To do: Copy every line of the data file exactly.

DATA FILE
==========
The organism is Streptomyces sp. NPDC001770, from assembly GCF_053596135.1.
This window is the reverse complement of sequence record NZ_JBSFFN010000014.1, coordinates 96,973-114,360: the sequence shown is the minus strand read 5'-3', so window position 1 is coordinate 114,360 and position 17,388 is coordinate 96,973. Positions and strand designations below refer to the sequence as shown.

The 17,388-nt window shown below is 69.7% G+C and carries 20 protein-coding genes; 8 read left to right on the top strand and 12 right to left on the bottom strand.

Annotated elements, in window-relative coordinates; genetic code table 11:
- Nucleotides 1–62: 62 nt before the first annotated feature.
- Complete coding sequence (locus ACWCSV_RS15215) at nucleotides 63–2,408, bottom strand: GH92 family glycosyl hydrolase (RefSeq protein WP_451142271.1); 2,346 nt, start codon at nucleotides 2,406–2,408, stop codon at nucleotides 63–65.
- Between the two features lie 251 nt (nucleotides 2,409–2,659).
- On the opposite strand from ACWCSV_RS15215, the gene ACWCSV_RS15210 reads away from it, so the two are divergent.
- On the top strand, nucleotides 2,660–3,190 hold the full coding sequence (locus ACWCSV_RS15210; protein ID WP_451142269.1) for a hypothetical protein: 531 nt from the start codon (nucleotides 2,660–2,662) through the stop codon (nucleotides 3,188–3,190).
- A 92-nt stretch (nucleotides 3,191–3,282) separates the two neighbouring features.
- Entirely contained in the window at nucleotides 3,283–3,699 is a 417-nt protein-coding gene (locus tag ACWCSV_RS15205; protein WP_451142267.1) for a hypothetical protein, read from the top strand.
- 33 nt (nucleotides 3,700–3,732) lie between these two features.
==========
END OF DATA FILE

The organism is Streptomyces sp. NPDC001770, from assembly GCF_053596135.1.
This window is the reverse complement of sequence record NZ_JBSFFN010000014.1, coordinates 96,973-114,360: the sequence shown is the minus strand read 5'-3', so window position 1 is coordinate 114,360 and position 17,388 is coordinate 96,973. Positions and strand designations below refer to the sequence as shown.

The 17,388-nt window shown below is 69.7% G+C and carries 20 protein-coding genes; 8 read left to right on the top strand and 12 right to left on the bottom strand.

Annotated elements, in window-relative coordinates; genetic code table 11:
- Nucleotides 1–62: 62 nt before the first annotated feature.
- Complete coding sequence (locus ACWCSV_RS15215) at nucleotides 63–2,408, bottom strand: GH92 family glycosyl hydrolase (RefSeq protein WP_451142271.1); 2,346 nt, start codon at nucleotides 2,406–2,408, stop codon at nucleotides 63–65.
- Between the two features lie 251 nt (nucleotides 2,409–2,659).
- On the opposite strand from ACWCSV_RS15215, the gene ACWCSV_RS15210 reads away from it, so the two are divergent.
- On the top strand, nucleotides 2,660–3,190 hold the full coding sequence (locus ACWCSV_RS15210; protein ID WP_451142269.1) for a hypothetical protein: 531 nt from the start codon (nucleotides 2,660–2,662) through the stop codon (nucleotides 3,188–3,190).
- A 92-nt stretch (nucleotides 3,191–3,282) separates the two neighbouring features.
- Entirely contained in the window at nucleotides 3,283–3,699 is a 417-nt protein-coding gene (locus tag ACWCSV_RS15205; protein WP_451142267.1) for a hypothetical protein, read from the top strand.
- 33 nt (nucleotides 3,700–3,732) lie between these two features.